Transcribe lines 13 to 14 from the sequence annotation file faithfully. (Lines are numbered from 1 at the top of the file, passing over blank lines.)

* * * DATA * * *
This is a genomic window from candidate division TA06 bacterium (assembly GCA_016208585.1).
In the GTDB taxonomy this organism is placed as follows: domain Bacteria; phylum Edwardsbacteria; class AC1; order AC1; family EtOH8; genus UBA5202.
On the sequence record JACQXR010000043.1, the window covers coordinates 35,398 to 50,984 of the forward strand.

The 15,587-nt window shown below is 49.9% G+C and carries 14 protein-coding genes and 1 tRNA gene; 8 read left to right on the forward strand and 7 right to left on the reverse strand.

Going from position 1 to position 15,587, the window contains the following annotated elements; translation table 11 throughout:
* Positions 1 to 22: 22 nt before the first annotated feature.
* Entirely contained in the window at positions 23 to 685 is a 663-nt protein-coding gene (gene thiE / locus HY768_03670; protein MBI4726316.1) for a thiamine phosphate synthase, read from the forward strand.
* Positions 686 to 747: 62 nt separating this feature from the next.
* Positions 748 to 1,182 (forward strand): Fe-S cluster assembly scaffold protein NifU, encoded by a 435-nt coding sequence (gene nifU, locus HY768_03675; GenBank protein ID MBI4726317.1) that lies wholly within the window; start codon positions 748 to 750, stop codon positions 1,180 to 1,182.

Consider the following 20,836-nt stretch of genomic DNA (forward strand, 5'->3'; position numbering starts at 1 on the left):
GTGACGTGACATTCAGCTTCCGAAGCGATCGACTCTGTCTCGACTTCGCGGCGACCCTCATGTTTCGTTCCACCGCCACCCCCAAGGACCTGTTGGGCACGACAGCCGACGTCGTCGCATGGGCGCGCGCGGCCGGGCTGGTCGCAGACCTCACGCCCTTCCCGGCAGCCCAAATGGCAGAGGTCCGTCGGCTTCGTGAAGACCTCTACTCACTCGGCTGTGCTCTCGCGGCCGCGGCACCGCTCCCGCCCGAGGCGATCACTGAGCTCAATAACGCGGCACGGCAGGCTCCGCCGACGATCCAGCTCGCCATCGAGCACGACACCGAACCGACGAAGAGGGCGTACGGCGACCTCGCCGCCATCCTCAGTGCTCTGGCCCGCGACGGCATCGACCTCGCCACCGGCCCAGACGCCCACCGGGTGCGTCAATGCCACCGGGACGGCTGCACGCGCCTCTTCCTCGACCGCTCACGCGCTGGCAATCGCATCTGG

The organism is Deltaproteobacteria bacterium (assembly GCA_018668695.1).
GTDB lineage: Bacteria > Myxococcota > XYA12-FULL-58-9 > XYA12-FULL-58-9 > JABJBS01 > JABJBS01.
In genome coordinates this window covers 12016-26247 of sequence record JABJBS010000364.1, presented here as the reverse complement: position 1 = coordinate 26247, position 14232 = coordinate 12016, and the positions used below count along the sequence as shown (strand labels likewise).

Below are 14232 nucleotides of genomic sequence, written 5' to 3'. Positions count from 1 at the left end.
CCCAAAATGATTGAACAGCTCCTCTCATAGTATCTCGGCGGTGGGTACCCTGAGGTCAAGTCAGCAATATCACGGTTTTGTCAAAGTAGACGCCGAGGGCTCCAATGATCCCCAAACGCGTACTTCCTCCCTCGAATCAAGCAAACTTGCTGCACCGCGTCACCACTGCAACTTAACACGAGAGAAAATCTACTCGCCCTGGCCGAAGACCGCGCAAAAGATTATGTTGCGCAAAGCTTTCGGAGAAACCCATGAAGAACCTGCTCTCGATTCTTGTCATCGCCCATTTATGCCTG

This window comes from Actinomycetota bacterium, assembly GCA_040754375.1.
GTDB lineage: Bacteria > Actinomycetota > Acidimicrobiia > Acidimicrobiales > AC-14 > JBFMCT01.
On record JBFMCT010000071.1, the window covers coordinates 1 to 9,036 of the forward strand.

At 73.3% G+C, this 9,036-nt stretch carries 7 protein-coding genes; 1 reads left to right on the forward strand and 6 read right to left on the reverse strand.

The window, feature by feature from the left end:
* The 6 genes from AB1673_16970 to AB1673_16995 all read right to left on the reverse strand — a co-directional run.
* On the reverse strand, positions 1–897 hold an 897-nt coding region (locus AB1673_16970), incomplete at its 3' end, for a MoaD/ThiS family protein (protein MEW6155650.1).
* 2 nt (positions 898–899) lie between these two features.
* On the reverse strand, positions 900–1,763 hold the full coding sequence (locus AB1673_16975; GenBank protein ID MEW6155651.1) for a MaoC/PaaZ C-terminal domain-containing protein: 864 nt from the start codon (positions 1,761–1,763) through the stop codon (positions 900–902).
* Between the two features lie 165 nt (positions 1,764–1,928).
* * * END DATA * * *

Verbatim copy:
GTDB lineage: Bacteria > Myxococcota > XYA12-FULL-58-9 > XYA12-FULL-58-9 > JABJBS01 > JABJBS01.
In genome coordinates this window covers 12016-26247 of sequence record JABJBS010000364.1, presented here as the reverse complement: position 1 = coordinate 26247, position 14232 = coordinate 12016, and the positions used below count along the sequence as shown (strand labels likewise).